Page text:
Creamy, Dreamy, Spicy Fudge, and Not a Jar of Marshmallow Fluff In Sight.

ancho-cinnamon fudge

My yummy, spicy fudge plated with ancho chile powder, Himalayan pink salt and a swoosh of adobo. Nice!

I might make a couple of enemies around here with my next statement, so get ready:  I think that fudge made with marshmallow fluff is Cheating.  Fudge is all about achieving a very singular texture through temperature and crystallization control.  The only safety nets one should have when making fudge are 1)a thermometer and 2)a little bit of invert sugar to hedge ones' bets.  I think that using something that has gelatin in it makes it a)non-vegetarian and b)not real fudge.  That's why they call it Fantasy Fudge.  Fantasy as in Opposite of Real.  It might be tasty, but it ain't fudge.

With nothing but my Thermapen, a wee dram of corn syrup, some spices and two tries, I have made what I humbly assert might be the Best Fudge Ever.  It is soft-ish with just a hint of chew.  It is creamy and wonderful.  It has a subtle fruity spiciness from a bit of adobo sauce, ancho chile powder and ground cinnamon.  The flavor sparkles because there is enough salt in it to balance the sweetness of 66 oz of sugar. I will now 'splain how I made it so that you can make it, too.  If you want.  And you should, because it is Scrumptious. I will also show you (this video, made in 2013, is made using the same base ingredients as the spicy fudge, but I swapped out the flavorings to make orange cardamom fudge. Once you have the technique down, feel free to change up the flavorings however you like).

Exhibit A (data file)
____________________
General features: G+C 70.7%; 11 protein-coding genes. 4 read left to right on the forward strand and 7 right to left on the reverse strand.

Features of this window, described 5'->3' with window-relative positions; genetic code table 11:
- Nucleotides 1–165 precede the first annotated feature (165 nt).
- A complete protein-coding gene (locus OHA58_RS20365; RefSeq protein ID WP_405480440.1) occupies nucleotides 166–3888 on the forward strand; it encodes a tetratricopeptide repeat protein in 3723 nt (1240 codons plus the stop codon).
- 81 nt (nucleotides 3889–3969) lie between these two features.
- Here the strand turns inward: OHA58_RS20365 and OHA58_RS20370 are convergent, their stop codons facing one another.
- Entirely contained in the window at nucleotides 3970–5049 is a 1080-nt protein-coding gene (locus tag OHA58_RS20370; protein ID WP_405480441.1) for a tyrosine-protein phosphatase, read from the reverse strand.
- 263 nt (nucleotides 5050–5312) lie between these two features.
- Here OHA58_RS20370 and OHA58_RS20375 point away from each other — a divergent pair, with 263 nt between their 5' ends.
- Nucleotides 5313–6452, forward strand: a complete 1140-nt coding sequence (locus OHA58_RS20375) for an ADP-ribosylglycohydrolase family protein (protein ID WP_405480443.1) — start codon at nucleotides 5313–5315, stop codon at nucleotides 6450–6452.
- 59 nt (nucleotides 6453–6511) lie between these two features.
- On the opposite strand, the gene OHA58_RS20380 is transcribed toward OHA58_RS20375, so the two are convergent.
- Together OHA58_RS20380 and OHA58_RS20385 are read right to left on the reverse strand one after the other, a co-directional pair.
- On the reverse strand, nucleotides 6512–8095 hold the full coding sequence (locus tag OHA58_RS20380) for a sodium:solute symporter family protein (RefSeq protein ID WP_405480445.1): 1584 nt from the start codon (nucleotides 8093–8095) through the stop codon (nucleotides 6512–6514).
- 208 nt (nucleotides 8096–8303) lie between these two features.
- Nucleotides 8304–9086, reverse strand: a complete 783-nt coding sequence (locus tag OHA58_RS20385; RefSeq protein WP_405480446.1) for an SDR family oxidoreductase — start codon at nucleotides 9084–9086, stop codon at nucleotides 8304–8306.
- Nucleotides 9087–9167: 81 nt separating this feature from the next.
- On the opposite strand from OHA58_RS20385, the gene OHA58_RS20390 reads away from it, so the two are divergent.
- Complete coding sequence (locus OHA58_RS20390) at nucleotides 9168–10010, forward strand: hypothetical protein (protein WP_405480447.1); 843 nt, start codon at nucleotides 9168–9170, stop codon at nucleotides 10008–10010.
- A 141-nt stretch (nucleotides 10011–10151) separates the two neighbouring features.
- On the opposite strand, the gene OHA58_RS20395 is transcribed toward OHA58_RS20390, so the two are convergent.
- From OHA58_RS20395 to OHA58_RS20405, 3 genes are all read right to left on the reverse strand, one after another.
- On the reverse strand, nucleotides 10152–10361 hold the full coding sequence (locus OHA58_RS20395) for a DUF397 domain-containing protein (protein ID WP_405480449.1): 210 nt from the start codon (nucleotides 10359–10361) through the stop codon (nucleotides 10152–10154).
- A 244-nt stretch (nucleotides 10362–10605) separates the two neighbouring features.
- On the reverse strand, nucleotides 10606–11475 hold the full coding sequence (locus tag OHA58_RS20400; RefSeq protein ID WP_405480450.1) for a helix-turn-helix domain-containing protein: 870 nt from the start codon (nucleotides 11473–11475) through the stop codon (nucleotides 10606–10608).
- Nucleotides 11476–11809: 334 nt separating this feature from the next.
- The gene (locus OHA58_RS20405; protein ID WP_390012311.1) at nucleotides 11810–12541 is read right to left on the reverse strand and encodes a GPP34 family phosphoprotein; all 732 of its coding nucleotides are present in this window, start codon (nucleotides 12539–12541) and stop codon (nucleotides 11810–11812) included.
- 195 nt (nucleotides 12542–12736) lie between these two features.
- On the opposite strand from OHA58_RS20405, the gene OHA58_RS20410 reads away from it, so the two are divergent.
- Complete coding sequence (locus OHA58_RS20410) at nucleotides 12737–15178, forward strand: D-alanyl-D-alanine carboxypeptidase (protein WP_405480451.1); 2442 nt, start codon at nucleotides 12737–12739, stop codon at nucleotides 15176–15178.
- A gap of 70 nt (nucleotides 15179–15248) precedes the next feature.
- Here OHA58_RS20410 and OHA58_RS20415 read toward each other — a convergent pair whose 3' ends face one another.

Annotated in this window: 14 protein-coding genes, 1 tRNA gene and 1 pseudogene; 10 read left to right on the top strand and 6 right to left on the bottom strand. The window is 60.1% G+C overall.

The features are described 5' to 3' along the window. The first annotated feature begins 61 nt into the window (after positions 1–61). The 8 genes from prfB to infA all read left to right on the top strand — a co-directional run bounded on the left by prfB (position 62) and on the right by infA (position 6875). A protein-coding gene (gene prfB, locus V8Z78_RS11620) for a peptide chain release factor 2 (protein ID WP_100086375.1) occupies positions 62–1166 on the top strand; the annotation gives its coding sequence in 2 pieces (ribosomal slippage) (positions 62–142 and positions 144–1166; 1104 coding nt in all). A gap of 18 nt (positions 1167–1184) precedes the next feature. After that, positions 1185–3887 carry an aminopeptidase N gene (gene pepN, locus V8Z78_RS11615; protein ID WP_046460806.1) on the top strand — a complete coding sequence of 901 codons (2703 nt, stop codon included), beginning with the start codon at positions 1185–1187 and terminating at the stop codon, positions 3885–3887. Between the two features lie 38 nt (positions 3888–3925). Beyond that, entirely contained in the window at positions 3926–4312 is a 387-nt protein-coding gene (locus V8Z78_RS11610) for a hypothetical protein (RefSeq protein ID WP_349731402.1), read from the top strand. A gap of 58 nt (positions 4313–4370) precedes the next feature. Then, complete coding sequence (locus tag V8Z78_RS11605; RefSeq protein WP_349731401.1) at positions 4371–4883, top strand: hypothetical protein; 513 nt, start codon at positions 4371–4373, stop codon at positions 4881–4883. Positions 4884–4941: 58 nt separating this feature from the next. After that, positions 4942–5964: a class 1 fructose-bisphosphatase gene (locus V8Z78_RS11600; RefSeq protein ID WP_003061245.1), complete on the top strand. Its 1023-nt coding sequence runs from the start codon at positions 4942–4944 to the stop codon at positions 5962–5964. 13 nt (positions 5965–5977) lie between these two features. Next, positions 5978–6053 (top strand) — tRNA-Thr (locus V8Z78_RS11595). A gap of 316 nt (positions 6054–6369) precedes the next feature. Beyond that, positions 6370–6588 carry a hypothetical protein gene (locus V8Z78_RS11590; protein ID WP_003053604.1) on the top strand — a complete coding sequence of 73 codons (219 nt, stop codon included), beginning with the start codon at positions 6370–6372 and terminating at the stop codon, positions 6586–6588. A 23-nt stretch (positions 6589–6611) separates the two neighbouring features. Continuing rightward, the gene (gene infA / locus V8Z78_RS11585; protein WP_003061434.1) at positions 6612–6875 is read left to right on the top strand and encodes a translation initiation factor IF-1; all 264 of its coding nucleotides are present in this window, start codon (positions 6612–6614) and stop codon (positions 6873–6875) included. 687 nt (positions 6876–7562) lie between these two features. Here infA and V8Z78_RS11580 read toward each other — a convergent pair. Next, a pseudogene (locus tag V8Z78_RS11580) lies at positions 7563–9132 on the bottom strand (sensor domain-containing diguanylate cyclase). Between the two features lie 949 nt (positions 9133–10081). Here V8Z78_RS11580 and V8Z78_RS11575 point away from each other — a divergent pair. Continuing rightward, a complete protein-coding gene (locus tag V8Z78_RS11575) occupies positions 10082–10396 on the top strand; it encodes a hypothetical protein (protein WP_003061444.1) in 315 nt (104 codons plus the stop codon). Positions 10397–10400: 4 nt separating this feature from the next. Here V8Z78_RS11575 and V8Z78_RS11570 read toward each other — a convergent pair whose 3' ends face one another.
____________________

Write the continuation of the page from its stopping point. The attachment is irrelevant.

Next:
This fudge is based on one that I used to make at the restaurant for mignardises.  I had always thought that that fudge was a little bit hard, and now I know why.  I had always used my (not so) trusty candy thermometer, and when I used the same one a couple of days ago and then checked its accuracy with my (very) trusty Thermapen, I realized it runs about 5-7 degrees cool.  That might  sound like Not A Lot, but when working with sugar, it can be the difference between soft ball and hard ball, or hard ball and soft crack.  Lesson learned.

I made this recipe twice over the past two days.  The first tasted amazing, but it never set up as firmly as I would've liked.  I'll tell you why in a minute, but for now, let me just say that that batch won't be wasted.  I'll be giving it out as spiced fudge sauce for ice cream.  Waste not, want not.  And it will be fantastic on vanilla or coffee ice cream.

Based on the failings of the first attempt, I tweaked the recipe a bit, and the second attempt was pretty close to perfect.  I am Very Pleased and Full of Fudge.  And I even have a little left over to give as gifts.

When I made the first batch of fudge, which called for 32 oz of half and half, I foolishly poured in a quart container thinking that it would be 32 oz.  Wrong.  Try 34 oz.  I also cooked the fudge to 234F and used 6 oz. of butter.  For attempt #2, I made sure to weigh everything (like I always tell you to do.  See, my feet are made of clay).  I also reduced the butter by 2 oz (I just thought it was a little too buttery the first time around), reduced the vanilla by about 1/4 (because I wanted to let the spices shine through), and I cooked it to 236F so the sugar would set up a bit more firmly.

Okay, now that that's all out of the way, I give you My Fudge.

Creamy, Dreamy, Spicy Fudge